New York, Washington Targeted by Suspected Terrorist Attacks
September 11, 2001
Note: Due to the unique, unprecedented series of events that occurred in the United States today, we are reposting content from various global news sources to assist OWU constituents who may be having trouble finding complete, accurate information about these tragedies.
Sept. 11, 2001
NEW YORK, N.Y. -- Americans reeled in horror Tuesday as the worst terrorist attack in U.S. history saw two hijacked planes crash into the World Trade Center, toppling the twin 110-story towers where thousands of people had just arrived for work. Within an hour, an explosion rocked the Pentagon in Washington, where the White House, the Capitol and all other federal buildings were evacuated. Military jets patrolled the skies while the FAA grounded all civilian aircraft nationwide, but not before reports of another plane crashing in Pennsylvania. President Bush vowed to "hunt down the folks who committed this act."
American Airlines said two of its aircraft, carrying a total of 156 people, had been hijacked and were used in the attacks. One was a Boston-Los Angeles Flight, the other had left Washington for Los Angeles.
United said two of its flights had also crashed. In Pennsylvania, a Boeing 757 en route from Newark, N.J., to San Francisco, crashed about 80 miles southeast of Pittsburgh with 45 people aboard. Their fate was not immediately known and it was not clear if the crash was related to the disasters elsewhere.
And a United Boeing 767 bound from Boston to Los Angeles with 65 people on board also crashed, but United did not say where.
Officials expected hundreds of casualties resulting from the trade center crashes.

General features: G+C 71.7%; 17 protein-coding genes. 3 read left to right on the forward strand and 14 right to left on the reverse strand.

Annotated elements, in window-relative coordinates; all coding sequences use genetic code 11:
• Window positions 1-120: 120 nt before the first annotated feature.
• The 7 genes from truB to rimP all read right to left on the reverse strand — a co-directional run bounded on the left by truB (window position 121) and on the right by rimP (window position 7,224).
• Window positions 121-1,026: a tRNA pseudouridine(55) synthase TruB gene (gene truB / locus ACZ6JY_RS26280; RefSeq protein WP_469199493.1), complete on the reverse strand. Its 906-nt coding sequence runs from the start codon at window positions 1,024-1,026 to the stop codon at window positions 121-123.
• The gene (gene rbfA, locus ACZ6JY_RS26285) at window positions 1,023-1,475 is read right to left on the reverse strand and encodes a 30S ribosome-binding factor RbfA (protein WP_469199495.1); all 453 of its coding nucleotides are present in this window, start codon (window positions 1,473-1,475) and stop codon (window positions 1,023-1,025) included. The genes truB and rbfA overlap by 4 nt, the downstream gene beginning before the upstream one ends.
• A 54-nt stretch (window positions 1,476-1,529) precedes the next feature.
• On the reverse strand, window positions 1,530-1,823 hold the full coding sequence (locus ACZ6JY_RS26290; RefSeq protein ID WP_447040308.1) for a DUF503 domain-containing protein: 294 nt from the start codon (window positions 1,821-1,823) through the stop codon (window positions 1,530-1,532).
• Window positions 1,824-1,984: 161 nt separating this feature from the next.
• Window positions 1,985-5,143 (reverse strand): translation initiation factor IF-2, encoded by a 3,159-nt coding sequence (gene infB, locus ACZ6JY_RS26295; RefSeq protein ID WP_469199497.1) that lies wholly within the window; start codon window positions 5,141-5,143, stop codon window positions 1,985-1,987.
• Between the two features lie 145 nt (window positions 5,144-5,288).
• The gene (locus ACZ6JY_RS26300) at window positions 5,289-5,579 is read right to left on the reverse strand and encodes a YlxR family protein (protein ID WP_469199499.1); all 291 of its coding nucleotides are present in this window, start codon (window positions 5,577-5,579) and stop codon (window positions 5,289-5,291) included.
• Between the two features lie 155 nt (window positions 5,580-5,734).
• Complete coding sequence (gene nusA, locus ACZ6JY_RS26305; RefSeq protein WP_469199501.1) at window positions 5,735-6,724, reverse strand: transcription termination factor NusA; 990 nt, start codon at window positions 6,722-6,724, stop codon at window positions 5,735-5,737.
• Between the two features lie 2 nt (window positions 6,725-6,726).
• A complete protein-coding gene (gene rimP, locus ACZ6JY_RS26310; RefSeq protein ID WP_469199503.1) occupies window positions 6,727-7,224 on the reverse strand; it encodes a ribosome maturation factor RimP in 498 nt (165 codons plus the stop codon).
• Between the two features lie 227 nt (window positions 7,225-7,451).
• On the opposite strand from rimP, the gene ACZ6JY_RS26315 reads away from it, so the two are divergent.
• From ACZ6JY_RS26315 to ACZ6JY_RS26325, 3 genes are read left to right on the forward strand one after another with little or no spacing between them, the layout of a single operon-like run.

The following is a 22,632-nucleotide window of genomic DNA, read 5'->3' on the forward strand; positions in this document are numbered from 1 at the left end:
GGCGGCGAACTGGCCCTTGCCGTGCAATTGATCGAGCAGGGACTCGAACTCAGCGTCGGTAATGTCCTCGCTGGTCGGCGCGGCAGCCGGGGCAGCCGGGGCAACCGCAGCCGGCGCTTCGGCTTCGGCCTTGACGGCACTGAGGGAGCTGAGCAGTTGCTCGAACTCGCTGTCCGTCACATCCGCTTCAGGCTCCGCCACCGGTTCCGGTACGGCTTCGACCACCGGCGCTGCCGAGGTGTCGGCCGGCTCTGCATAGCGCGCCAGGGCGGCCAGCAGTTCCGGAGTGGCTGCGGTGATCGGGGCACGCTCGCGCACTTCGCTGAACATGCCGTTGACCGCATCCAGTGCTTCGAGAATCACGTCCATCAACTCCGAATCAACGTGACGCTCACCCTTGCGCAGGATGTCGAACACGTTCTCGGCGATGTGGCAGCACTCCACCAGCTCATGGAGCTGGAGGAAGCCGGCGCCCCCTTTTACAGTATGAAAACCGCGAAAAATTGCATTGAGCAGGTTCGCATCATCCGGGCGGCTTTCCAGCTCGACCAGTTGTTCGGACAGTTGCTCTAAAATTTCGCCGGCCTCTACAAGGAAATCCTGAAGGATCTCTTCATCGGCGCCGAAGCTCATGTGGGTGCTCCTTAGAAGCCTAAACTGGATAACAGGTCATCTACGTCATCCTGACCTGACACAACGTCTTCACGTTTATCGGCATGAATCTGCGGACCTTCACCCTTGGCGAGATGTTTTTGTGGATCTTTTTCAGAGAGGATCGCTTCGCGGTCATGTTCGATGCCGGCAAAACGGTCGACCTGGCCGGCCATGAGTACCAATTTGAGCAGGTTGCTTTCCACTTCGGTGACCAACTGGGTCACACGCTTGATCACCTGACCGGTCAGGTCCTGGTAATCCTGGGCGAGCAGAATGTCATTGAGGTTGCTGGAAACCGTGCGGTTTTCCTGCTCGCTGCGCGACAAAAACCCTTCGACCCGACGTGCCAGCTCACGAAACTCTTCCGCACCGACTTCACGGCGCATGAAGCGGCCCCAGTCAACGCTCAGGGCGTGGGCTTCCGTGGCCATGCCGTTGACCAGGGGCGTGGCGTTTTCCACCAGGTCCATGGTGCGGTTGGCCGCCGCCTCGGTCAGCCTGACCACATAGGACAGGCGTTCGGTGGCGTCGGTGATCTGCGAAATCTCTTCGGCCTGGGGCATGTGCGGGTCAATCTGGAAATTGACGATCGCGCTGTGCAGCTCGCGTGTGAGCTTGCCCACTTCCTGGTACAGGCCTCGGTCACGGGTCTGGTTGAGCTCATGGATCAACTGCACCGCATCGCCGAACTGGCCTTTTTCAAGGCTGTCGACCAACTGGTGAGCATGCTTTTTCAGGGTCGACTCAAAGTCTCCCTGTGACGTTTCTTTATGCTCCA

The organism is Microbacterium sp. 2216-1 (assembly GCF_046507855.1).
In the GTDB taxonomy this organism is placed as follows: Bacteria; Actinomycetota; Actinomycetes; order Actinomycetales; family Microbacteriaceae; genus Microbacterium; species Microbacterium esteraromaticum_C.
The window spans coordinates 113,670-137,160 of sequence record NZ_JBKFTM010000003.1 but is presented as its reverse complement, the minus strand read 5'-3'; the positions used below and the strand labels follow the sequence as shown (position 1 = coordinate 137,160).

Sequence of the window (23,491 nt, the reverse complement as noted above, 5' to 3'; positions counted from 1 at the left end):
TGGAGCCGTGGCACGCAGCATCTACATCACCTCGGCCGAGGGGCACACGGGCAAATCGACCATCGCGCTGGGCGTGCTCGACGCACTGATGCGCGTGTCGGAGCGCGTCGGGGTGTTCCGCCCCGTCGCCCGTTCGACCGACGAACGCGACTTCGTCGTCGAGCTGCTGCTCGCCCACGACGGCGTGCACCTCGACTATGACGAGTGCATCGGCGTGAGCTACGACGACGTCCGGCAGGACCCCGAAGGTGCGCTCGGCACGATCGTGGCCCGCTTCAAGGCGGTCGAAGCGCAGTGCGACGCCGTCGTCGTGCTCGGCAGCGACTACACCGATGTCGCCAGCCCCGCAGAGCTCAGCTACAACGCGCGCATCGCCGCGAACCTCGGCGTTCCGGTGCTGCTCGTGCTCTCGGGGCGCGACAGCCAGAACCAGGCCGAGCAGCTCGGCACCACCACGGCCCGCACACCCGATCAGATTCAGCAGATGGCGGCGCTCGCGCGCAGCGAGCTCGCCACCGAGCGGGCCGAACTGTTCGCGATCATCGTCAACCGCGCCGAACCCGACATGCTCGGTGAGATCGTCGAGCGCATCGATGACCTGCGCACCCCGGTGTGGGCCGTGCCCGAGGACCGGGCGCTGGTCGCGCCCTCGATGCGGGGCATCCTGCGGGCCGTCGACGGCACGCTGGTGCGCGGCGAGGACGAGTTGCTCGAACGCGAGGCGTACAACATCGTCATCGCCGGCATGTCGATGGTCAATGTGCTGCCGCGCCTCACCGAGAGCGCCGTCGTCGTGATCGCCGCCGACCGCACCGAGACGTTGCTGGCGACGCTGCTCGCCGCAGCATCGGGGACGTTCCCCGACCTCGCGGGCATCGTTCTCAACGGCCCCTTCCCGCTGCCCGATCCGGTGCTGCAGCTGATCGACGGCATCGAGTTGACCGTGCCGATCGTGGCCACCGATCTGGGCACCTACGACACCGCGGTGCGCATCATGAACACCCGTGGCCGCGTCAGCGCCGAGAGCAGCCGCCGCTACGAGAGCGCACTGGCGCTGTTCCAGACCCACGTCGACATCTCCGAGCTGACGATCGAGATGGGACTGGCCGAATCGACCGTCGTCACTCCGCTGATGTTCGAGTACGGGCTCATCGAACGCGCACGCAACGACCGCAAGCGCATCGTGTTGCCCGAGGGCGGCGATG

Authorities had been trying to evacuate the thousands of people who work in the towers when they collapsed, trapping rescuers and workers. Much of Manhattan was being evacuated.
"I have a sense it's a horrendous number of lives lost," Mayor Rudolph Giuliani said. "I don't know yet. Right now we have to focus on saving as many lives as possible."
At the Pentagon, officials said an aircraft crashed into part of the sprawling complex, collapsing walls. At least 22 casualties were reported.
Attacks Minutes Apart
In New York, the aircraft struck minutes apart, starting fires and sending smoke billowing out of the skyscrapers.
The first crash happened shortly before 9 a.m. ET. The top of the south tower later collapsed onto the street below.
Shortly after 9 a.m., a second aircraft was seen crashing into the other tower. Broadcast cameras already watching the scene filmed the second plane as it slammed into the tower and exploded in a huge fireball.
Lockdown in D.C.
A half hour later, President Bush made a brief statement to reporters, calling the disaster a "national tragedy" and attributing it to terrorists. He did not cite any specific terrorist groups but vowed to "hunt down the folks who committed this act."
The president, who had been in Florida, did not return to Washington but went instead to Barksdale Air Force Base in Shreveport, La.
U.S. military jets took to the skies to shoot down any unidentified aircraft, and congressional leaders were taken to secure locations. A plane was reported to have been circling the Capitol building before the evacuation.
In New York, much of Manhattan was evacuating as rescuers tried to regroup after the trade towers collapsed.
The center was the scene of an earlier terrorist attack: the Feb. 26, 1993, bombing that killed six people and injured more than 1,000 others. Terrorist Ramzi Yousef and three others were convicted of orchestrating the attack. Three other indicted co-conspirators remain at large.
Across the country, high-rises like Chicago's Sears Trade tower were being evacuated as a precaution. Buildings were also being evacuated in London.
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